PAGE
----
Themes of To My Grown Up Son:
The theme that is forbearing in the entire poem is that of seizing moments of little joy that comes in the form of one’s children, for time slips through one’s fingers as quick as sand. Without running behind mundane everyday errands, that all of us inevitably do without even realizing it, we remain unaware of those innumerable moments life can be lived in causing us to be enriched, those countless times we fail to recognize the opportunities we are provided with to achieve fulfillment of the soul and those incalculable times we make the wrong choice, ignoring whats truly precious for what is insignificant.
The theme of transience is stressed upon too, for the poet reminds us how swiftly life moves for her child is now grown up, gone are the days of childhood through which she hurried tricking herself to believe that she had time on her side. It’s only when he has grown up, that she realizes time in life waits for none, and at the end of the day one is left without an option but to only “wish” choices made were different.
The Tone of To My Grown Up Son:
“To My Grown up son” as the name suggests, is a mother s note to her loved son, who is now a grown up. Hence, the tone of the poem is very informal and personal, filled with emotional fervor. The poet adopts a disconsolate tone when she tells us about the days of her past life and the importance of treasuring each day, making the most of all the little moments of life, seizing the little joys a child has to offer, for too soon the present becomes the past, leaving us all wishing we did things differently. She adopts an emotionally rich tone when she elucidates the sentiments common to all mothers. The tone of the poet is very crestfallen throughout since she has no option but to only reminisce and regret. On the whole, the poem has a remorseful tone that strikes a chord leaving all to examine the choice they make in their daily lives.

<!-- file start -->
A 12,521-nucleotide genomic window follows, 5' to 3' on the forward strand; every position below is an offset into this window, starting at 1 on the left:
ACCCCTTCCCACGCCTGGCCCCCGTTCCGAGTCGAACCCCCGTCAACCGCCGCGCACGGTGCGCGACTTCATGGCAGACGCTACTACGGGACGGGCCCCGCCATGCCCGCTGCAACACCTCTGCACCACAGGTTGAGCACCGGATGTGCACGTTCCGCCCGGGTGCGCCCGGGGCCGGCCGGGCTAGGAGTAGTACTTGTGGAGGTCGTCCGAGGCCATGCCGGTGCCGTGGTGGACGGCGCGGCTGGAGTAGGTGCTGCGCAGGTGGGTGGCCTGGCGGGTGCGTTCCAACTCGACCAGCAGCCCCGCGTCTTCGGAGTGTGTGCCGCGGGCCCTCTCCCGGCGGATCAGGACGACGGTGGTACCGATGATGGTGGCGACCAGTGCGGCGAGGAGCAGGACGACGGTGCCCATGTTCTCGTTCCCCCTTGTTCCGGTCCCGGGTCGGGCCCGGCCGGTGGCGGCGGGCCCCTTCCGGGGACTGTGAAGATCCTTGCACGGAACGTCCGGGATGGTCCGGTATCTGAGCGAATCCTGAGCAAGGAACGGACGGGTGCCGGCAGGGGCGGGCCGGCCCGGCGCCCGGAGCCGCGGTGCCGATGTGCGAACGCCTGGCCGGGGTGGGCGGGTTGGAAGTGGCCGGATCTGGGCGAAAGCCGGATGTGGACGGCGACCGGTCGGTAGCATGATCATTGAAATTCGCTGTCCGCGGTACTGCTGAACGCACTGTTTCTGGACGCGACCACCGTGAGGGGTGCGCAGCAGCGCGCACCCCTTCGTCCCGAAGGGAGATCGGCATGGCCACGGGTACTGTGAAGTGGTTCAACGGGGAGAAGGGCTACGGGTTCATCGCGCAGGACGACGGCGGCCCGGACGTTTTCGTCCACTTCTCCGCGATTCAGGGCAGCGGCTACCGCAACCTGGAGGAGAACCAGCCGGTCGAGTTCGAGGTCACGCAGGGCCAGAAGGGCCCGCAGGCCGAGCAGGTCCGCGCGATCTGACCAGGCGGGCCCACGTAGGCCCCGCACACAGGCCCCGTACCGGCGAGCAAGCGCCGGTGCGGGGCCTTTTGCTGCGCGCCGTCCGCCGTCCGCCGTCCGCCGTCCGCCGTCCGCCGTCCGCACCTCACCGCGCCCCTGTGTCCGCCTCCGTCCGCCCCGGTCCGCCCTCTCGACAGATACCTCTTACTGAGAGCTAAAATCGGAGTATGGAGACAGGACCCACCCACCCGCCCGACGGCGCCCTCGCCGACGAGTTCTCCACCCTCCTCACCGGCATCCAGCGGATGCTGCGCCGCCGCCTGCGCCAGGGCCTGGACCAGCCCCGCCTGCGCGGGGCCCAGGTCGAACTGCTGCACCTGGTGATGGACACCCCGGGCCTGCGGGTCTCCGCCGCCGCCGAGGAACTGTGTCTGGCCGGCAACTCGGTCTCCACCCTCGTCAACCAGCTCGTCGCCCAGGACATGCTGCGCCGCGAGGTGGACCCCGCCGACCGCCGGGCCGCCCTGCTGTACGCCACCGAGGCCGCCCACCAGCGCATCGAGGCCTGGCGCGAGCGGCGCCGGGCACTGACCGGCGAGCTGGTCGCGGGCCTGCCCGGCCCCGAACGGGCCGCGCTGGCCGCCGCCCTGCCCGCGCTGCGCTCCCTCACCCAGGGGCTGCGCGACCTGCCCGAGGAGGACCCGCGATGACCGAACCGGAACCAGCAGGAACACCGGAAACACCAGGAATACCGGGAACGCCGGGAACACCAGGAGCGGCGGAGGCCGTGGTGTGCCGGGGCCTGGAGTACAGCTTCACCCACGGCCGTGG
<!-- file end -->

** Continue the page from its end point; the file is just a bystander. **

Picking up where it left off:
To My Grown Up Son is a decidedly rousing piece which conveys an extremely imperative life lesson, that of spending as much time as possible with one’s child, regardless of all other work that one might be expected to do. It’s these memories made, it’s that time spent together that will shape the child s memory box, also him as a person. The presence of the mother in the life of the child isn’t limited to sewing, cooking and cleaning for him, but in being with him emotionally throughout his growing period. The poet has used a very simplistic style to impart a momentous meaning, enhancing the beauty of the poem. The message that the poem diffuses into its readers is more of a reminder how fast life goes by and how important it is too slow down and examine what is really important in this journey, lest precious time be spent on worthless things. It is relevant to readers of all times, making this poem as significant now as it was when it had been published first.